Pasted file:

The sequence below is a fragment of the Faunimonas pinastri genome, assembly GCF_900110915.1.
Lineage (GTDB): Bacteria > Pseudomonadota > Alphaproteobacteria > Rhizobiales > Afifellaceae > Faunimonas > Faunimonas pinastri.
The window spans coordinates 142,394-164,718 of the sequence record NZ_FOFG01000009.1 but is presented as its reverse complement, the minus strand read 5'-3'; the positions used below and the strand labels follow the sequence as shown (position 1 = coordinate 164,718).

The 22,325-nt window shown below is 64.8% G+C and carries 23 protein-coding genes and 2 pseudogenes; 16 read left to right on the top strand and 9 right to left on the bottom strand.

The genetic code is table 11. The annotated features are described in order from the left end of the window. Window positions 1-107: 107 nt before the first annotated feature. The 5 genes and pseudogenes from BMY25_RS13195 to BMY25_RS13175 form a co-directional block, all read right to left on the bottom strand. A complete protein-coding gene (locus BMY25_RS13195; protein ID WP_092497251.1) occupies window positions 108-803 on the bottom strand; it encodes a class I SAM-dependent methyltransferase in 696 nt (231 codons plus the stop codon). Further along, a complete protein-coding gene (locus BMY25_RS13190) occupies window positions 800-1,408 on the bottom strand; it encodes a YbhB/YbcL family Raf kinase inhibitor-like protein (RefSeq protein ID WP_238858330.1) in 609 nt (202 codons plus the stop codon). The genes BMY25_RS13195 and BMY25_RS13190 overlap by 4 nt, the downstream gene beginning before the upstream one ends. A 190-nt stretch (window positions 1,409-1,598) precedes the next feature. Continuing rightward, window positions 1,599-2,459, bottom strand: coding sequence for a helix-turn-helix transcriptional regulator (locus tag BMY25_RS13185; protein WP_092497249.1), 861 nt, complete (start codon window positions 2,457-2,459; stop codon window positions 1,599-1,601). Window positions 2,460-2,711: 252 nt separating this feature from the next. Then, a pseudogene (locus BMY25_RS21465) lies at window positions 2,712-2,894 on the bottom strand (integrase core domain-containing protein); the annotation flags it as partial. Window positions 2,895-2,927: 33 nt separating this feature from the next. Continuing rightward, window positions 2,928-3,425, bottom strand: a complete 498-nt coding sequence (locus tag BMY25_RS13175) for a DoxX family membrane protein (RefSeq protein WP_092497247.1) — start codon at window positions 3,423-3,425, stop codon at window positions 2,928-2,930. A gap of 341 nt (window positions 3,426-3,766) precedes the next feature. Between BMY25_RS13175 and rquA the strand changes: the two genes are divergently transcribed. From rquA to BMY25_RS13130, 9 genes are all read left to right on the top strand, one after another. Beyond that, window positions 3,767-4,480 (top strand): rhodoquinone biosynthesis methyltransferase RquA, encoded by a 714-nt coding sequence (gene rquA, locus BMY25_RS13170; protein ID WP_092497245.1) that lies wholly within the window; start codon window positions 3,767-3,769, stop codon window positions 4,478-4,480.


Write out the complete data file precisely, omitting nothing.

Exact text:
The sequence below is a fragment of the Faunimonas pinastri genome, assembly GCF_900110915.1.
Lineage (GTDB): Bacteria > Pseudomonadota > Alphaproteobacteria > Rhizobiales > Afifellaceae > Faunimonas > Faunimonas pinastri.
The window spans coordinates 142,394-164,718 of the sequence record NZ_FOFG01000009.1 but is presented as its reverse complement, the minus strand read 5'-3'; the positions used below and the strand labels follow the sequence as shown (position 1 = coordinate 164,718).

The 22,325-nt window shown below is 64.8% G+C and carries 23 protein-coding genes and 2 pseudogenes; 16 read left to right on the top strand and 9 right to left on the bottom strand.

The genetic code is table 11. The annotated features are described in order from the left end of the window. Window positions 1-107: 107 nt before the first annotated feature. The 5 genes and pseudogenes from BMY25_RS13195 to BMY25_RS13175 form a co-directional block, all read right to left on the bottom strand. A complete protein-coding gene (locus BMY25_RS13195; protein ID WP_092497251.1) occupies window positions 108-803 on the bottom strand; it encodes a class I SAM-dependent methyltransferase in 696 nt (231 codons plus the stop codon). Further along, a complete protein-coding gene (locus BMY25_RS13190) occupies window positions 800-1,408 on the bottom strand; it encodes a YbhB/YbcL family Raf kinase inhibitor-like protein (RefSeq protein ID WP_238858330.1) in 609 nt (202 codons plus the stop codon). The genes BMY25_RS13195 and BMY25_RS13190 overlap by 4 nt, the downstream gene beginning before the upstream one ends. A 190-nt stretch (window positions 1,409-1,598) precedes the next feature. Continuing rightward, window positions 1,599-2,459, bottom strand: coding sequence for a helix-turn-helix transcriptional regulator (locus tag BMY25_RS13185; protein WP_092497249.1), 861 nt, complete (start codon window positions 2,457-2,459; stop codon window positions 1,599-1,601). Window positions 2,460-2,711: 252 nt separating this feature from the next. Then, a pseudogene (locus BMY25_RS21465) lies at window positions 2,712-2,894 on the bottom strand (integrase core domain-containing protein); the annotation flags it as partial. Window positions 2,895-2,927: 33 nt separating this feature from the next. Continuing rightward, window positions 2,928-3,425, bottom strand: a complete 498-nt coding sequence (locus tag BMY25_RS13175) for a DoxX family membrane protein (RefSeq protein WP_092497247.1) — start codon at window positions 3,423-3,425, stop codon at window positions 2,928-2,930. A gap of 341 nt (window positions 3,426-3,766) precedes the next feature. Between BMY25_RS13175 and rquA the strand changes: the two genes are divergently transcribed. From rquA to BMY25_RS13130, 9 genes are all read left to right on the top strand, one after another. Beyond that, window positions 3,767-4,480 (top strand): rhodoquinone biosynthesis methyltransferase RquA, encoded by a 714-nt coding sequence (gene rquA, locus BMY25_RS13170; protein ID WP_092497245.1) that lies wholly within the window; start codon window positions 3,767-3,769, stop codon window positions 4,478-4,480.